“The project was failing. After spending close to $10 million the system still was not meeting requirements. After reviewing the situation, management decided to invest another $2 million in an attempt to recover the project. In operations, everyone thought this investment was a very bad idea as the system was fundamentally flawed yet management proceeded and the project ultimately failed miserably.”
Does this scenario, or some variation of it, sound familiar? Why is it that people sometimes decide to pour more funds and resources into a failed project? Sometimes, the answer is that there has been an escalation of commitment.
Escalation of commitment is what happens when the level of resources that have been expended too date is so significant that it — when coupled with excessive fear of failure — causes irrational decision-making. In this day and age, if you are an executive, or just about anyone for that matter, who promises positive outcomes as the result of a substantial investment and the return does not happen, you are quite possibly going to have a career-ending moment!
On one hand, an appropriate level of concern is good, as people should use resources wisely. On the other hand, as the level of investment increases, the resulting risk of personal loss skyrockets and may lead to additional investments, sometimes of exorbitant amounts of resources, to try and make a fundamentally flawed project work. The key is to avoid allowing this behavior to start in the first place.
Methods of Avoidance
Escalation of commitment can happen all too easily. At the same time, it can just as easily be avoided by taking some relatively straightforward countermeasures. The following are effective time-proven processes that address this issue:
Before a project is even approved for funding, objective parties should review it with the necessary business and technical skills to identify the feasibility, costs and risks associated. Resulting from this review, a project may be declined, approved, or conditionally approved requiring changes and/or additional oversight.
The intent of the proposal review is to identify flaws before the project even starts. In principal, it is always easier and cheaper to change a project in the planning stage than at later points. Furthermore, it can also be generally stated that as a project proceeds, it becomes increasingly more complex and expensive to make changes. Thus, it is far better to catch as many issues as possible before the project commences.
Projects should not be left on their own until completion. During the course of the project, the project manager should be required to submit regular status reports identifying task status, budget, project health and so on. These reports must regularly be reviewed by management and issues escalated.
Depending on the project and organizational preference there must be regular reviews of the project’s health. They can be scheduled based on a calendar method such as the first Monday of each month. Or they can happen at pre-defined milestones such as at the end of the planning phase.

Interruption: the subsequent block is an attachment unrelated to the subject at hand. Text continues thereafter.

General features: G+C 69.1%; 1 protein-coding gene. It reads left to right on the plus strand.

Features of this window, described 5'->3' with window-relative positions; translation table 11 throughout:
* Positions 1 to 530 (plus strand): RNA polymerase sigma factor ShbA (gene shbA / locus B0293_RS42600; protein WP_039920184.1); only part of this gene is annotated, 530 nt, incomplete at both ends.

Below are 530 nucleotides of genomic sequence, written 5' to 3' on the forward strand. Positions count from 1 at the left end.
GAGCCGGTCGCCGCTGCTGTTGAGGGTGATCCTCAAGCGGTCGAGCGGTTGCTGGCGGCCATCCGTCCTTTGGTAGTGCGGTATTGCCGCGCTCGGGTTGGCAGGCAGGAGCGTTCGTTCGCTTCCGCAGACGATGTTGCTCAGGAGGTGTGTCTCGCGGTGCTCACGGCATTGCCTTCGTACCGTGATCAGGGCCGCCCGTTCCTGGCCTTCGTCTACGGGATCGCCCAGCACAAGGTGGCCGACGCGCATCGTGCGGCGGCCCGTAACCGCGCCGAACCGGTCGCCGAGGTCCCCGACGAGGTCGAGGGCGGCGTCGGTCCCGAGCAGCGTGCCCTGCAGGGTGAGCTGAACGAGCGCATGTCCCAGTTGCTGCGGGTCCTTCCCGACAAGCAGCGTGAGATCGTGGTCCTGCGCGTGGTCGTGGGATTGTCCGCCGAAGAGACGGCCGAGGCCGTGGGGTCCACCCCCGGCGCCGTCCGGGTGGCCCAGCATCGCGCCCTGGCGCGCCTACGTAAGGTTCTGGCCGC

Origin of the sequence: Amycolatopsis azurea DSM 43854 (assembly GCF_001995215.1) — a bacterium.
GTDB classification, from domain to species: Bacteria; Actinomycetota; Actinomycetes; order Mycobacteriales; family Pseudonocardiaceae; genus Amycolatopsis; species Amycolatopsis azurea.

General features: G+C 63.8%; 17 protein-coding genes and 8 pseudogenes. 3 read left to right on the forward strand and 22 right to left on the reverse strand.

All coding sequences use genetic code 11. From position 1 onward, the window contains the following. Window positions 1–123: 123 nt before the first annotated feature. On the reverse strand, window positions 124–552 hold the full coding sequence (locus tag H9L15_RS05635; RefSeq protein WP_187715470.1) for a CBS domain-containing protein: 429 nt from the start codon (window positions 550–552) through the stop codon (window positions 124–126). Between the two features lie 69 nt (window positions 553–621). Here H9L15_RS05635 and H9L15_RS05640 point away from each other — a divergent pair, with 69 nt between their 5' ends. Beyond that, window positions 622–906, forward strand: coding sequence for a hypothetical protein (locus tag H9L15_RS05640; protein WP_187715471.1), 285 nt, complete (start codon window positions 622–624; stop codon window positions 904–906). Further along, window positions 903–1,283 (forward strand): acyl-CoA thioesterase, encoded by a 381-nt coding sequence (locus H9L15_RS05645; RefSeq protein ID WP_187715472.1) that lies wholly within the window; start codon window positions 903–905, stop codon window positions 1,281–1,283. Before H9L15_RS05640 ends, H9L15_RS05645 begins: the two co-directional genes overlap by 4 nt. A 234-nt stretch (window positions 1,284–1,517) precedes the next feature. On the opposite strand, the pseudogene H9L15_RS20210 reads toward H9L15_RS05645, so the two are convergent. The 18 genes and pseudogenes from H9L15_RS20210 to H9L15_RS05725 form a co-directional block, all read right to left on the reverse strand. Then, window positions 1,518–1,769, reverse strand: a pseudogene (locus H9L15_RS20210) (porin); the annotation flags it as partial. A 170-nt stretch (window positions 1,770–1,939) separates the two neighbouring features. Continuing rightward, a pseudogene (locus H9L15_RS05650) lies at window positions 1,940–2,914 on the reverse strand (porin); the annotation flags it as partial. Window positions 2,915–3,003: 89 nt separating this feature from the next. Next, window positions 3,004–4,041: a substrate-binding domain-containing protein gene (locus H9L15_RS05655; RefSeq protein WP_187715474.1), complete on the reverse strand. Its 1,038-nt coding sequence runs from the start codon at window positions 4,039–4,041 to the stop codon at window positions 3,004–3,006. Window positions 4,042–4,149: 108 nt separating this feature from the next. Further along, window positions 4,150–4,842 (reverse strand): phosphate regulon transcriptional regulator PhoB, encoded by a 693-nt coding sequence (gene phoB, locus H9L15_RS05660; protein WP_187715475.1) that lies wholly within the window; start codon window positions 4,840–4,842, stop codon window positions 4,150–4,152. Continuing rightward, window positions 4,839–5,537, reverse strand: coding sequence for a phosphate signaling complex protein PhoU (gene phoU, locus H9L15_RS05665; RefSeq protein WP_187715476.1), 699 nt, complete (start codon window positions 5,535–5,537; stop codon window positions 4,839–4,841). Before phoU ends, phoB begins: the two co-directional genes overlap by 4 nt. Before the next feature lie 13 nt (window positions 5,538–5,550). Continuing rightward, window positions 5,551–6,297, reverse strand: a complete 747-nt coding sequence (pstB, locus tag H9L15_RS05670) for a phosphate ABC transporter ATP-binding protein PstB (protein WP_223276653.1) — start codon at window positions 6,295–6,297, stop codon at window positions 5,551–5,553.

Regardless of the timing, the point of control gate reviews (CGRs) is to have an objective review of the project status by a third party. For example, a few of the recommended elements to cover include progress against the plan, deliverables, risk mitigation plans and status, and, of course, the financials.
All projects are subject to internal and external changes. Requirements, technology, the market, project team makeup, stakeholders, and many other factors can all change over time. Hence, a well-planned project that passed the proposal review and was exemplary up to a point can begin to have problems for a variety of reasons. Therefore, the need clearly exists to regularly audit the project to catch issues before they become problems.
Post-project reviews (PPRs) happen after a project is complete. They will not prevent escalation of commitment, but they are an excellent opportunity to learn what went good and bad during projects. They can help you to understand what caused a project to fail and, thus, what to avoid in the future and what should be covered in future CGRs.
PPRs also can help you develop and evolve best practices. Never skip PPRs — they are an extremely valuable part of project management.
Escalation of commitment can happen all too easily. Organizations need to recognize this and create mechanisms to identify issues and address them while they are still manageable.
Techniques such as proposal reviews, status reports, and control gate reviews are examples of such mechanisms. In this day and age, management is under a great deal of pressure to deliver results. Care must be taken to not let the pressure create an environment where risk of failure creates undesirable situations.
Never forget, if people fear failure too greatly, the willingness to take risks, even good ones, will go down. Thus, organizations must maintain a healthy balance between risk and return throughout the project process.